These numbers are astounding! In our very demanding careers as FITs, having a toxic work environment makes success even more challenging. So how do we maintain our sense of well-being and purpose-driven work that thrives in this type of environment? Unfortunately, many times we may not be able to change our external environment but rather adapt internally, which may be extremely difficult. Also as FITs, we do not always have the authority to make significant changes within our work place. Yes – we always have a voice and we are encouraged to use it. However, systemic change sometimes takes a long time to happen. In the meantime, I believe there are four tools that may help alleviate some of the challenges involved in this process:

  1. Patience: This may seem like the last thing we want to do when placed in a highly-charged and demanding field such as cardiology. However, I have found that when faced with difficult situations at work, simply having the patience to actively wait it through has produced invaluable positive results both personally and collectively. Sometimes my greatest learning opportunities have been accomplished through this process. On the flip side, I have seen where a lack of patience achieves the opposite results desired, leaving things worse than they began. For example, I have been in intense interventional and electrophysiology cases where tempers may be understandably short while dealing with potential complications. Funny enough, being patient in these types of circumstances has enhanced my learning and actually made such procedures smoother. Of course, an urgent temperament is required for acute situations, but somehow keeping a "cool head" seems to make things work better, safer and faster.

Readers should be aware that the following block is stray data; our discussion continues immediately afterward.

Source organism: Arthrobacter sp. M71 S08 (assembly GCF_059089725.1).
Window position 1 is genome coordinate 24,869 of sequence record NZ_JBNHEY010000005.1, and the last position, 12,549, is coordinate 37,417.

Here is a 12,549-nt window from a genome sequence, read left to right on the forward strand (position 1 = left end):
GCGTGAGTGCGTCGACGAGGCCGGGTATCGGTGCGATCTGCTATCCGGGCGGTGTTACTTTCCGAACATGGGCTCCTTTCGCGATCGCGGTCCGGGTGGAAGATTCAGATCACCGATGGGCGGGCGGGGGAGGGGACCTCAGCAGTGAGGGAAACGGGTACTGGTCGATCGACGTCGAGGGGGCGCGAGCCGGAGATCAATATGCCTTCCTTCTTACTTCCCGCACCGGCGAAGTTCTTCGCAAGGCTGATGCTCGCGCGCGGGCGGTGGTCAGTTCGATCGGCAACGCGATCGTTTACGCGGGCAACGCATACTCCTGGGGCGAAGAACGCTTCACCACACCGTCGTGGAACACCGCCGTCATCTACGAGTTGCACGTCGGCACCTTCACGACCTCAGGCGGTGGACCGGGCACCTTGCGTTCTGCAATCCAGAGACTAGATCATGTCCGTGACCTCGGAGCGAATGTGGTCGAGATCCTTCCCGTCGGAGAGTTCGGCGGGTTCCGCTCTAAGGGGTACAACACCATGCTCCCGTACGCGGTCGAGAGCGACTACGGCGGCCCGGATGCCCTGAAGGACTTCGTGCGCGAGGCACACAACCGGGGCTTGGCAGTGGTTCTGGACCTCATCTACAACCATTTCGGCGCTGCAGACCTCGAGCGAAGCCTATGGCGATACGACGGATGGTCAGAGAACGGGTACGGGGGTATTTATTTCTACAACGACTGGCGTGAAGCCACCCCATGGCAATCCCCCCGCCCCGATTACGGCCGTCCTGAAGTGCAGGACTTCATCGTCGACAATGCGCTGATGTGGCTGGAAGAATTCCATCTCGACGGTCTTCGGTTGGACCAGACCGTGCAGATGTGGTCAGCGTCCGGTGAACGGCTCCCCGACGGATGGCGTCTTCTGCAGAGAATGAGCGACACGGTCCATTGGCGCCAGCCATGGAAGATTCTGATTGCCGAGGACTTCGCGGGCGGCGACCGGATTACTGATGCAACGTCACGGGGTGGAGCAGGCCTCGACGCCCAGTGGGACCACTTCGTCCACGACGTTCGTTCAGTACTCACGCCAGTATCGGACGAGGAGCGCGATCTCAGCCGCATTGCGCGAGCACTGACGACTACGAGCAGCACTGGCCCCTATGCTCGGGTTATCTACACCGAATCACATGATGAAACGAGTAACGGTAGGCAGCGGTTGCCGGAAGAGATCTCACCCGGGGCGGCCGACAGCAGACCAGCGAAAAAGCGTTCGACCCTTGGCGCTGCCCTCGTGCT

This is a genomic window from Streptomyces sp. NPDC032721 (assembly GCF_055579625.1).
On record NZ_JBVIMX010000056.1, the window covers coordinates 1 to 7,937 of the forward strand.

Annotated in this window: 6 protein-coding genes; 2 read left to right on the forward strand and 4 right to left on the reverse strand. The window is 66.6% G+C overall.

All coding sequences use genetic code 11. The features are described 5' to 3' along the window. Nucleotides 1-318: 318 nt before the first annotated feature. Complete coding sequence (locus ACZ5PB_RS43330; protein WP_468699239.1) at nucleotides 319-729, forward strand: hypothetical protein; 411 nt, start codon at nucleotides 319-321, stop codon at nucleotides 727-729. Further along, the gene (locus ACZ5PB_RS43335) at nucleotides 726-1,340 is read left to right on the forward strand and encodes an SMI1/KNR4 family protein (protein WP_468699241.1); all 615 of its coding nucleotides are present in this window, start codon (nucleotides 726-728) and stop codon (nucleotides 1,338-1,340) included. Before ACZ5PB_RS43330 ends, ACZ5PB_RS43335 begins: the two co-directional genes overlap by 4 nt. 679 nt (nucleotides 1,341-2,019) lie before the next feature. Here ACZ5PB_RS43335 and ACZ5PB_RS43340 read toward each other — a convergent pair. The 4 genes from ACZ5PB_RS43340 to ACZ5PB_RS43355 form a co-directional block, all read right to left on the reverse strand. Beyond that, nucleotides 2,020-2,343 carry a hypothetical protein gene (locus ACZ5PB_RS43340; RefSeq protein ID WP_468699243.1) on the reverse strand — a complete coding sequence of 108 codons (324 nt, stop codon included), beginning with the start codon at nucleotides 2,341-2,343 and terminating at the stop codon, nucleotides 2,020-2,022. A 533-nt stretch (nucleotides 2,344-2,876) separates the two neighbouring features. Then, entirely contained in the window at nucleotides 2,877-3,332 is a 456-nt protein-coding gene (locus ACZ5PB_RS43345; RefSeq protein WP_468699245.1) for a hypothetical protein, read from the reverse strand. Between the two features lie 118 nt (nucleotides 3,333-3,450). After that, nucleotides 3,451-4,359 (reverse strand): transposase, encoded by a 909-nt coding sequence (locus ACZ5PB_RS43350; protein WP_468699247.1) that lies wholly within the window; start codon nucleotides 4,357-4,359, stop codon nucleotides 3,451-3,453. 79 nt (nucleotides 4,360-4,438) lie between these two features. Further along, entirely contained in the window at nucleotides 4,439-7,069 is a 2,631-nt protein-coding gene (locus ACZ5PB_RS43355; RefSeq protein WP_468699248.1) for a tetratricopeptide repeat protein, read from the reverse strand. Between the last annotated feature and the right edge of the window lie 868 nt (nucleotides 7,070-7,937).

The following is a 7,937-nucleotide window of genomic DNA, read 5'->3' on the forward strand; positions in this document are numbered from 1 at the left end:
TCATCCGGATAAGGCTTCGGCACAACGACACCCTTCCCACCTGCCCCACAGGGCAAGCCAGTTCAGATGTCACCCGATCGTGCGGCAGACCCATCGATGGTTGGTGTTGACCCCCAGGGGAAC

2. Openness: Cardiology may be considered by some to be an egocentric field where vulnerability may not always be seen as a strong quality. However, it may actually improve trust in relationships and help build rapport with peers and colleagues. Being open can make for better teams that work efficiently towards a common worthwhile goal. For instance, I am usually fortunate to have a great inpatient telemetry team with superb interns, residents, co-fellows and attending cardiologists. We maintain professionalism at work, but at the same time we are open to sharing a good laugh from our private lives. Sometimes we buy a good meal and share together or meet up for events such as celebrating birthdays. We are also honest with each other regarding patient care and admit when we do not know something and need help. This relationship makes our rotation a pleasant and productive one, despite the large workload.